Samuel Ramey has performed in “Susannah” at the Metropolitan Opera, the San Diego Opera, New York City Opera, and Lyric Opera of Chicago. Later this week, he will once again sing in this classic American tale at Wichita State University – but this time with students.
Ramey is helping WSU undergraduate and graduate opera students realize their potential as they perform side-by-side with Kansas’ very own opera legend.
Ramey, a three-time Grammy winner, is a distinguished visiting artist at Wichita State University, his alma mater. He is performing the role of Blitch in “Susannah” on Friday and Sunday.
“It’s one of my favorite parts,” Ramey said. The recording of “Susannah” that Ramey appeared in won a Grammy Award in 1995. He is said to be the most recorded opera singer in history, with more than 80 recordings and numerous television appearances.
Ramey’s voice teacher at WSU, Arthur Newman, was in the first professional production of “Susannah” at the New York City Opera in 1956. He played Elder McLean, baritone.
“I remember him (Newman) telling us about it,” Ramey said. “I bought my original score in Wichita 45 years ago.”
That original score has accompanied this opera legend worldwide. But this time he is using the score as a teaching tool. Along with the score, the opera’s composer, Carlisle Floyd, will fly into Wichita from Florida and speak to the opera students and the audience about his award-winning opera that has become a part of the standard repertoire.
“I think it’s a very ripe time for American opera and opera of all kinds,” Floyd said. “I’m very encouraged in what I see in this generation.”
Floyd, the son of a Methodist minister, grew up in rural South Carolina. While teaching at Florida State University, he composed his most famous opera – “Susannah.” The opera was first performed in 1955 by students at Florida State.
“Susannah” is based on the biblical tale of Susannah and her elders from the book of Daniel. Floyd set the piece in the mountains of Tennessee and used a combination of folk tunes, hymns and classical music. The women in the small town are jealous of the beautiful Susannah. When they discover that she is bathing naked in the creek, they ostracize her. The charismatic, traveling preacher Olin Blitch, played by Ramey in Friday and Sunday’s performances, seduces Susannah. Overcome with guilt, Blitch tries unsuccessfully to change the community’s views toward the young woman.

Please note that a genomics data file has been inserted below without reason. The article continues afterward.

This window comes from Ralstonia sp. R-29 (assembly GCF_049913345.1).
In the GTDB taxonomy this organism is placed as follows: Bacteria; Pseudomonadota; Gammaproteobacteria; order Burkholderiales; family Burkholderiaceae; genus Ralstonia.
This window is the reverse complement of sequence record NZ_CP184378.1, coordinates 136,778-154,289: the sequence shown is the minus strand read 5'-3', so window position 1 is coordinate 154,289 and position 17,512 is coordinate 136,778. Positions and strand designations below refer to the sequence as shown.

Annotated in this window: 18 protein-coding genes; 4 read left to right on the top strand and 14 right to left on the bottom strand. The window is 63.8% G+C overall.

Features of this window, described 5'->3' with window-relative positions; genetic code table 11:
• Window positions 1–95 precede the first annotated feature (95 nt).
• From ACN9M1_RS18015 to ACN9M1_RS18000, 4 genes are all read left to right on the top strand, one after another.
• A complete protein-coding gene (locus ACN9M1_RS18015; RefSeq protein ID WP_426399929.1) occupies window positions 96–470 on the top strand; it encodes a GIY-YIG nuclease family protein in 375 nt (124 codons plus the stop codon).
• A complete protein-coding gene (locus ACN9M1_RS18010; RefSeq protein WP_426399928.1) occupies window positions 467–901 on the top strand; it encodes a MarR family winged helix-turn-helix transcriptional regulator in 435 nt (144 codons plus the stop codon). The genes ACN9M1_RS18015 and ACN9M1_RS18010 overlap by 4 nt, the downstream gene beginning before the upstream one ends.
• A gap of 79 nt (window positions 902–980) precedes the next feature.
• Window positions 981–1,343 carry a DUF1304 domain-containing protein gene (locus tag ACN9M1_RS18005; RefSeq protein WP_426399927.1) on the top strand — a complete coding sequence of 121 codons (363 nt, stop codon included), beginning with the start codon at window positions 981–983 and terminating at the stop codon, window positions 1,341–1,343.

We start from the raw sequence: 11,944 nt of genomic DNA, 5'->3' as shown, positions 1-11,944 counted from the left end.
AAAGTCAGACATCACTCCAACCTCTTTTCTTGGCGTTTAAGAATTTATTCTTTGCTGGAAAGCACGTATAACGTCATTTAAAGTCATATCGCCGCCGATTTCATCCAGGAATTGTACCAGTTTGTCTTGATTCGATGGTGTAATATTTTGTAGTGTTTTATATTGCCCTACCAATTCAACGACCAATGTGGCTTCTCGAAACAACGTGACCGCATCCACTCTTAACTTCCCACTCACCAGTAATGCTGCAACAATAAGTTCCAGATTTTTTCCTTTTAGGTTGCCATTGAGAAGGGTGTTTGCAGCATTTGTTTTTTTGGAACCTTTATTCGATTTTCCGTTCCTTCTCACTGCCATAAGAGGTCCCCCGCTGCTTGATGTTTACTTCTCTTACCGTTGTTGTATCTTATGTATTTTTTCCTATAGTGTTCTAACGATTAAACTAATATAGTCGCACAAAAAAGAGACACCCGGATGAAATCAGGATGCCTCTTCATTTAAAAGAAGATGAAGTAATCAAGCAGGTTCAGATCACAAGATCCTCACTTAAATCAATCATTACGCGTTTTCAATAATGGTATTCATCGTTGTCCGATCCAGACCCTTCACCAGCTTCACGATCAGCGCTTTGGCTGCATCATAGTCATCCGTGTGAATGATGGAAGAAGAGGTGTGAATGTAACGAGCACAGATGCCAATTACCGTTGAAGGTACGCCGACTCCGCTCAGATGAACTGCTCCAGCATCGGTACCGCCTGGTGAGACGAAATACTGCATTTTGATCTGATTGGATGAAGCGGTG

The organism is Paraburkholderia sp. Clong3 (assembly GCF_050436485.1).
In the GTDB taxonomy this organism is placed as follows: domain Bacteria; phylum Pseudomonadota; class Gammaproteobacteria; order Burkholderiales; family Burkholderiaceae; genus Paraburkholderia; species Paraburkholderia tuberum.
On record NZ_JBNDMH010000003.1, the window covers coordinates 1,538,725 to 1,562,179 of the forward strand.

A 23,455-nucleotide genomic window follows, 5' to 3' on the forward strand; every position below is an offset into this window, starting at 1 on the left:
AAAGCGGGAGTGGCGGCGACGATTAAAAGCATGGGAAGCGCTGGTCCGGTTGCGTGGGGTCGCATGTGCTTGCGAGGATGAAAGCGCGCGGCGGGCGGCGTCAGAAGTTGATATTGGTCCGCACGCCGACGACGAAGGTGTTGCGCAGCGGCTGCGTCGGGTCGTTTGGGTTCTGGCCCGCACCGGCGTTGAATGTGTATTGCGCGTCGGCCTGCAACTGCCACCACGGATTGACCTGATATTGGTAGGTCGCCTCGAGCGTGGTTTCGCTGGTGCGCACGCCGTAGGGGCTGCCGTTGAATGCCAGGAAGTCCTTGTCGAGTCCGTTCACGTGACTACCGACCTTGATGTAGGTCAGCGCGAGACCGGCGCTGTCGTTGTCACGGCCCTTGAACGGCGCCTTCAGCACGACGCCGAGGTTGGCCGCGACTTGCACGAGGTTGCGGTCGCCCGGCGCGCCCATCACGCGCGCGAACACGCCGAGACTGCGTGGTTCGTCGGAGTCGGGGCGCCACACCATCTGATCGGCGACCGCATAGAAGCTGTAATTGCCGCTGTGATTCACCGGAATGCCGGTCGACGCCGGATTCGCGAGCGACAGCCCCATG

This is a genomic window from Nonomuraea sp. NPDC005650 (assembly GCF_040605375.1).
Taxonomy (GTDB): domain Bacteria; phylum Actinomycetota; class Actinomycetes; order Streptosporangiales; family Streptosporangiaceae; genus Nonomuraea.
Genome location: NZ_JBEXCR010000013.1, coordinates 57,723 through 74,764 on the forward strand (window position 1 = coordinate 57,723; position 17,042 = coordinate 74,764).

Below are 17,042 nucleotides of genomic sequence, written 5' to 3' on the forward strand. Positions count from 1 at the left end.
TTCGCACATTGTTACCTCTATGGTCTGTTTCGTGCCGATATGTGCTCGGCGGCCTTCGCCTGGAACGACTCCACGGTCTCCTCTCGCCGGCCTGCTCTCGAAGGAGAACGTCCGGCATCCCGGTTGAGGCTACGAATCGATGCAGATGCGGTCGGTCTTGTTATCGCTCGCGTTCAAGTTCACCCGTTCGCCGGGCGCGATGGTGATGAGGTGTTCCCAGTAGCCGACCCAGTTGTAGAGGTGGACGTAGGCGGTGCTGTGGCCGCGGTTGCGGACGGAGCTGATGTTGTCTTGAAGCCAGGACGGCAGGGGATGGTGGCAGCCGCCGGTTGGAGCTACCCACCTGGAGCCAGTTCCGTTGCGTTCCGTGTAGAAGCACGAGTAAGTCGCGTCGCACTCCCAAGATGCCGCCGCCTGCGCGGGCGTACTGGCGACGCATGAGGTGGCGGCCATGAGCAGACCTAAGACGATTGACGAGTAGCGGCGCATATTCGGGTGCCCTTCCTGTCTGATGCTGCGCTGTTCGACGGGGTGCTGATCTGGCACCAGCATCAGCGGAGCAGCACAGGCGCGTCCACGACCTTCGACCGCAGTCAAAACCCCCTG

“This opera is an extraordinary piece,” said Marie Allyn King, the director of this performance and of opera at WSU. “It’s very accessible.”
King decided to produce “Susannah” because of Ramey’s willingness to share his expertise with her opera students in an annual residency. This is his second year as a distinguished visiting artist.
King said the students’ interpretation and delivery rises due to Ramey’s presence.
“He is the kindest, most gentle man,” King said. “He is such a wonderful artist.”
Isabel Velazquez, a recent graduate and Texas native, plays opposite Ramey.
“It’s such a privilege to be performing with someone of his caliber,” Velazquez, a soprano, said. “It’s surreal at times.”
Ramey grew up singing bass in the Methodist church choir in Colby and later attended WSU. He graduated with a bachelor’s degree in music performance in 1968 and made his debut with the New York City Opera in 1973 at age 31. He is one of the top basses in the world and has sung lead roles at the Metropolitan Opera, New York City Opera, the Paris Opera and the Vienna Opera. In 1995, he was awarded Kansan of the Year. Three years later, he was awarded a high honor by the French Ministry of Culture.
In January, Ramey appeared in a production of “Turandot” at the Metropolitan Opera. Although this world-class bass continues to perform, he holds a special spot in his heart for up-and-coming stars. He wants to show them that with hard work, they can reach their dreams.
In the 1990s, Ramey started an endowment at WSU to help music students. This year, Andrew Simpson, a bass, who plays the part of Blitch on Thursday and Saturday evening, is the recipient of the fellowship.
Ramey is so thrilled to be helping students at WSU that he said he is thinking of moving back to Wichita. Ramey’s wife was brought up in South Dakota.
“It’s great to see how the program (WSU-opera) has developed,” Ramey said. “I’m happy that I’m able to be a small part of the opera program here.”